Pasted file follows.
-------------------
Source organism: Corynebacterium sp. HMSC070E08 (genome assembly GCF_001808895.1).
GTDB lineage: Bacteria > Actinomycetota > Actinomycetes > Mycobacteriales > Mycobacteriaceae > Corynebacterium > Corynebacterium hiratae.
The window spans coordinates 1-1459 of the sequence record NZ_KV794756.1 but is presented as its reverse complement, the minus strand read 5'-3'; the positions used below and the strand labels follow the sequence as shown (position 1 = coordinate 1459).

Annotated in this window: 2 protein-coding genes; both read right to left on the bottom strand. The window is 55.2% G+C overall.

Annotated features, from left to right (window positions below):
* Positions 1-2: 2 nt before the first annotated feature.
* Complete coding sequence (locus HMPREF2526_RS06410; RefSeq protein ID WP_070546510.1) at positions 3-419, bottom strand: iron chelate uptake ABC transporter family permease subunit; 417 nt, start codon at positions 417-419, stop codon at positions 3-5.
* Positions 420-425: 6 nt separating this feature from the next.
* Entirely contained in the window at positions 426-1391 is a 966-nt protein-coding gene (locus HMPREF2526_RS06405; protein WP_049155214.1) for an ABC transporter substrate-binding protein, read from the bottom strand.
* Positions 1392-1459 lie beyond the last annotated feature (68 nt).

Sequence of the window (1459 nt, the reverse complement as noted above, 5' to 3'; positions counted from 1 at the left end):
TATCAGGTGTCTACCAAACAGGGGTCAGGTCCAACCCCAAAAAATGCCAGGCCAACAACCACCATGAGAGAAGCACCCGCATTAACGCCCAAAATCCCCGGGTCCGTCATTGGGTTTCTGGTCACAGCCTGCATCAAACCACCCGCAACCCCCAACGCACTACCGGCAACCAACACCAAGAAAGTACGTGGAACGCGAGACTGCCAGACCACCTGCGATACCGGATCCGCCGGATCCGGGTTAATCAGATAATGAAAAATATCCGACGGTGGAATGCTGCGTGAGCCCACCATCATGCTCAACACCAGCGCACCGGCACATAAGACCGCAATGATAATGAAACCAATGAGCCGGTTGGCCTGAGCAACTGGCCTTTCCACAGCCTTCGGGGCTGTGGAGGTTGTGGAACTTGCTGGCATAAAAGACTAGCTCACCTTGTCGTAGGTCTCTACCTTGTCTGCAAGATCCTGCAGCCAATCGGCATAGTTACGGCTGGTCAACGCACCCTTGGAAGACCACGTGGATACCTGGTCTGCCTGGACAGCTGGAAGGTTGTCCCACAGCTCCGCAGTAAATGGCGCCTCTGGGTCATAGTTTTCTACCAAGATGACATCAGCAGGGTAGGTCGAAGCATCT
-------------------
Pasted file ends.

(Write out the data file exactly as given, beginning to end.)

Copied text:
Source organism: Corynebacterium sp. HMSC070E08 (genome assembly GCF_001808895.1).
GTDB lineage: Bacteria > Actinomycetota > Actinomycetes > Mycobacteriales > Mycobacteriaceae > Corynebacterium > Corynebacterium hiratae.
The window spans coordinates 1-1459 of the sequence record NZ_KV794756.1 but is presented as its reverse complement, the minus strand read 5'-3'; the positions used below and the strand labels follow the sequence as shown (position 1 = coordinate 1459).

Annotated in this window: 2 protein-coding genes; both read right to left on the bottom strand. The window is 55.2% G+C overall.

Annotated features, from left to right (window positions below):
* Positions 1-2: 2 nt before the first annotated feature.
* Complete coding sequence (locus HMPREF2526_RS06410; RefSeq protein ID WP_070546510.1) at positions 3-419, bottom strand: iron chelate uptake ABC transporter family permease subunit; 417 nt, start codon at positions 417-419, stop codon at positions 3-5.
* Positions 420-425: 6 nt separating this feature from the next.
* Entirely contained in the window at positions 426-1391 is a 966-nt protein-coding gene (locus HMPREF2526_RS06405; protein WP_049155214.1) for an ABC transporter substrate-binding protein, read from the bottom strand.
* Positions 1392-1459 lie beyond the last annotated feature (68 nt).

Sequence of the window (1459 nt, the reverse complement as noted above, 5' to 3'; positions counted from 1 at the left end):
TATCAGGTGTCTACCAAACAGGGGTCAGGTCCAACCCCAAAAAATGCCAGGCCAACAACCACCATGAGAGAAGCACCCGCATTAACGCCCAAAATCCCCGGGTCCGTCATTGGGTTTCTGGTCACAGCCTGCATCAAACCACCCGCAACCCCCAACGCACTACCGGCAACCAACACCAAGAAAGTACGTGGAACGCGAGACTGCCAGACCACCTGCGATACCGGATCCGCCGGATCCGGGTTAATCAGATAATGAAAAATATCCGACGGTGGAATGCTGCGTGAGCCCACCATCATGCTCAACACCAGCGCACCGGCACATAAGACCGCAATGATAATGAAACCAATGAGCCGGTTGGCCTGAGCAACTGGCCTTTCCACAGCCTTCGGGGCTGTGGAGGTTGTGGAACTTGCTGGCATAAAAGACTAGCTCACCTTGTCGTAGGTCTCTACCTTGTCTGCAAGATCCTGCAGCCAATCGGCATAGTTACGGCTGGTCAACGCACCCTTGGAAGACCACGTGGATACCTGGTCTGCCTGGACAGCTGGAAGGTTGTCCCACAGCTCCGCAGTAAATGGCGCCTCTGGGTCATAGTTTTCTACCAAGATGACATCAGCAGGGTAGGTCGAAGCATCT